Monday was our first full day in Reykjavik, a day we designated for wandering and shopping. After an incredible breakfast of caramel pancakes with skyr at Cafe Loki, we dipped into a few shops. At the third shop we stepped into, I saw The Bowl. It’s handmade ceramic, black with volcanic ash and sand from the Black Sand Beach, and the interior has a partial glaze of greens that call to mind the Northern Lights or snake’s venom. There’s even a few splotches in the glaze, as if venom is dripping into the bowl. Sigyn led me right to this shop and to this bowl, and the chills and awe that washed over me the moment I picked it up and held it aloft nearly brought me to tears. Of course, for the rest of the week, I scoped out bowls in other shops, but there were no other volcanic ash/venom glaze bowls to be found; nothing I saw even came close to the perfection of The Bowl.

The tour along the southern coast was remarkable for reasons besides the extraordinary sights we saw. Our driver/guide reminded my mother and I so much of my Grandpa Svendsen that we ended the three day tour convinced that Frank had possessed our guide for a few days. He spoke just like my grandpa, in a low, mumbling way, and the stories he told were just as rambly and random as Frank’s, complete with the 20-minute expositions on bits that were irrelevant but forgetting key details and having to backtrack so the ending would make sense. He told stories of trolls that I’m very certain I’d heard before, and his delivery was dead-on for grandpa’s. Mom and I were delighted and enthralled to feel as though we were being driven around Iceland’s sacred places by my grandpa. The connection to my ancestors was just as strong and undeniable to my connection to the gods.

At each place we stopped along the tour, I quietly greeted and thanked the landvaettir, and as we drove past mountains and cliffs, I’d spot guardians in the stone and make mental acknowledgement of them as well. More than once, I’d get the strong sense of a quiet joy as a weary sigh would whisper, “We’re remembered.” My eyes filled with tears each time I “heard” that, or something like it, and I was left even more in awe of the land we explored.

At one point during the tour, our guide pulled off to a little farm so we could visit some Icelandic horses and feed “horse candy” to them. As a former competitive and trail rider, I was overjoyed and befriended all of the shaggy beasts. My mom was snapping candid shots of me playing with the horses, and there’s one shot in particular that I adore and gives me chills. I’d approached the ginger horse and being the smartass that I am, I whispered in his ear, “Tell me the truth: which one of you is Loki?” The ginger horse leaned his head against me in response, and I swear he’s smiling in the picture my mom captured in that exact moment.

There were many other profound, extraordinary experiences between me and the gods and the wights, things that left Mom in quiet awe and me in ecstasy, but I suppose not everything is meant to be shared. The bits I have shared may not sound like much, but there truly is no way for me to express the sensations and knowing the gods and landvaettir were there. I just have to assure you that it was enough, the feelings in our bones, to strike and amaze my Italian Catholic mother. I’m eternally grateful to my mom to bringing me to Iceland, and for her shared enthusiasm for Cafe Loki and Hotel Odinsve. I am well pleased, both humbled and exalted by the experiences I had, and it was a blessing indeed to meet the gods and wights in their native element and feel their raw power. They are not subtle beings by any stretch; you’ll come face to face with them whether or not you’re looking for them.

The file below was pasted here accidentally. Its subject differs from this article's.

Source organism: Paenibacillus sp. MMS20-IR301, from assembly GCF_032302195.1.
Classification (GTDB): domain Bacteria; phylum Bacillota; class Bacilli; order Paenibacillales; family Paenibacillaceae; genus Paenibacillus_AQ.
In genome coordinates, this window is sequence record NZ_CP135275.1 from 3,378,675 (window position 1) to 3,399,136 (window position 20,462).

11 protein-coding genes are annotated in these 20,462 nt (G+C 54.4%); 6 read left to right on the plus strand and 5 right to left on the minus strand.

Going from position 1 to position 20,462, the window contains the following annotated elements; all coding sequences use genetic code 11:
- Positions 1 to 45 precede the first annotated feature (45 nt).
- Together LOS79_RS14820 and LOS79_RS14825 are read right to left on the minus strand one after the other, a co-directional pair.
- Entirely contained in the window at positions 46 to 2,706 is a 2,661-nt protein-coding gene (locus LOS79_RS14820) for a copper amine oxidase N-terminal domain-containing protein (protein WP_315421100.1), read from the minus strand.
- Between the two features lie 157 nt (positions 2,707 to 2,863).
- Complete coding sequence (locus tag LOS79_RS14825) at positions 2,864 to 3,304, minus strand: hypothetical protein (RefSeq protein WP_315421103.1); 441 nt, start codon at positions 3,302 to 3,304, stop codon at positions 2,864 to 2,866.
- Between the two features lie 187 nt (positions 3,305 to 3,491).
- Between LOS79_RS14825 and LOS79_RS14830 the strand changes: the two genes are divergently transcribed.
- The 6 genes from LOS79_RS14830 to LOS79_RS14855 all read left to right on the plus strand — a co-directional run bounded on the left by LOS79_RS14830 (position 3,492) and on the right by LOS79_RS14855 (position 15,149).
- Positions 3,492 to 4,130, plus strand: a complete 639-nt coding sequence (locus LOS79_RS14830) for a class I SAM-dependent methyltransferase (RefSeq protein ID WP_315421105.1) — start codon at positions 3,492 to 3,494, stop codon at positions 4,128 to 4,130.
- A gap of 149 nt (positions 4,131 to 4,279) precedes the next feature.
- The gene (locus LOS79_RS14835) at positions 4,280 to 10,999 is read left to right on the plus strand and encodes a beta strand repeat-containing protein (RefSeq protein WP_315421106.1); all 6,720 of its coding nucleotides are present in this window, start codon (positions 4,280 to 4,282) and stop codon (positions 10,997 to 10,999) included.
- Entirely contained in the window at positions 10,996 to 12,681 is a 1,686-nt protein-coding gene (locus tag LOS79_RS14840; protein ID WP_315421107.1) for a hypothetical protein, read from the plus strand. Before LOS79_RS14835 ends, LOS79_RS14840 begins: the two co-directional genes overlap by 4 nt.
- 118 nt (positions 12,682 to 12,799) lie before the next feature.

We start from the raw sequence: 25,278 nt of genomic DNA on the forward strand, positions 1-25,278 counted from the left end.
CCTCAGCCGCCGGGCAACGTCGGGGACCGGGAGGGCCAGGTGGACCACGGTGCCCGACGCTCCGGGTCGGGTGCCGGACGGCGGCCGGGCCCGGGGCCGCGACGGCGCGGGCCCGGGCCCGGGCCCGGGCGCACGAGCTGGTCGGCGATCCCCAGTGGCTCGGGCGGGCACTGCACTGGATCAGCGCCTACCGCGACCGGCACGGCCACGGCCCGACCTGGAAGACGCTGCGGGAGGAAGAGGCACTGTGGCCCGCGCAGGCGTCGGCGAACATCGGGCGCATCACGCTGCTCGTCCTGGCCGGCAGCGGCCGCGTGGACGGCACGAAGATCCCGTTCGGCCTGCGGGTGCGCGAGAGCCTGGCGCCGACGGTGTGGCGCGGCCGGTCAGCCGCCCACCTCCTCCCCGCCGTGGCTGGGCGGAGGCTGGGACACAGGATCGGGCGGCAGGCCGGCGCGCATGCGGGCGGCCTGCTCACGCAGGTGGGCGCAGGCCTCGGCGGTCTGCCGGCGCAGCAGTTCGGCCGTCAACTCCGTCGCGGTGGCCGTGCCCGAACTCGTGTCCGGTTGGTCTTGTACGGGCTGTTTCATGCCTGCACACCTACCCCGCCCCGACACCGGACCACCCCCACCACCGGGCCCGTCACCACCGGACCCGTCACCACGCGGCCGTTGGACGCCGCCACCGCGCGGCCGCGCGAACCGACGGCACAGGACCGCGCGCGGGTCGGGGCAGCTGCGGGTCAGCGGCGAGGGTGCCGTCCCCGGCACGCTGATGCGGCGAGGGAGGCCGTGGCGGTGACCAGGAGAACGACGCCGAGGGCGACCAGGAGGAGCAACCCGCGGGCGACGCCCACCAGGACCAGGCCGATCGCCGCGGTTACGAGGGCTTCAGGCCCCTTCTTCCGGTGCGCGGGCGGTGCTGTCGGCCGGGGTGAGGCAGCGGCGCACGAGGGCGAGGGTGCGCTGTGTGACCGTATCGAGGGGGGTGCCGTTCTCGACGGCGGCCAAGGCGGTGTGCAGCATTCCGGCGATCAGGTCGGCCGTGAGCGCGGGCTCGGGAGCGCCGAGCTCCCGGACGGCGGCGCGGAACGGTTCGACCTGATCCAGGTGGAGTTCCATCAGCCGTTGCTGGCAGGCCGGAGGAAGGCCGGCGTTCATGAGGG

My experience, however, wasn’t quite like Shadow’s in the epilogue of American Gods. Yes, the energy was stronger, but Loki, Odhinn, and Sigyn were still themselves as I know them. I even communed with Frigg there, which was unusual as I almost never have interactions with her. Yet she was there, welcoming me, and it was beautiful beyond compare.

There wasn’t much disparity between the “Americanized” gods and the old world gods; they are who they are, regardless of where you meet them. But yes, without a doubt, they were all more “in my face” there, their energy so much more primal and raw, enough so that even my mom noticed them. The landvaettir were much stronger, too; in America, I hardly notice them, and it actually takes a concerted effort on my part to remember them when I’m not hiking or wandering around a forest. In Iceland, they were everywhere, and they were wonderful and welcoming. They were pleased with my gratitude for their protection of the land; the day we returned to Reykjavik, a massive storm hit the southern coast, closing the very roads we had driven and cancelling many of the activities we had enjoyed. We had been blessed with glorious weather and the opportunity to enjoy everything we had planned, including a few delightful extras. It was the most perfect trip, and we managed to achieve everything we’d hoped to do. We even tracked Baktus down and met him, and let me tell you, I’ve never been so starstruck as when I got to pet Reykjavik’s most famous cat. It was a beauty of a vacation, so much more than I could possibly have hoped for.

Truly, Iceland is a land of the gods. Hail!

P.S. When I returned home, I was startled to see the Loki statue on his altar had rotated and was facing the door, as if waiting for me to come home. Every inch of his altar is COVERED with gifts, and NOTHING else was moved or disturbed. Not even the fox pelt that curls around the base of the statue was moved. It was nice to open the door to the room with the altar and see Loki greeting me, but still, yikes? Little bit of yikes.

4 thoughts on “Pilgrimage to Iceland

  1. Pingback: A Lokian’s Guide to the Care and Feeding of Twerps – A Loki Kinda Life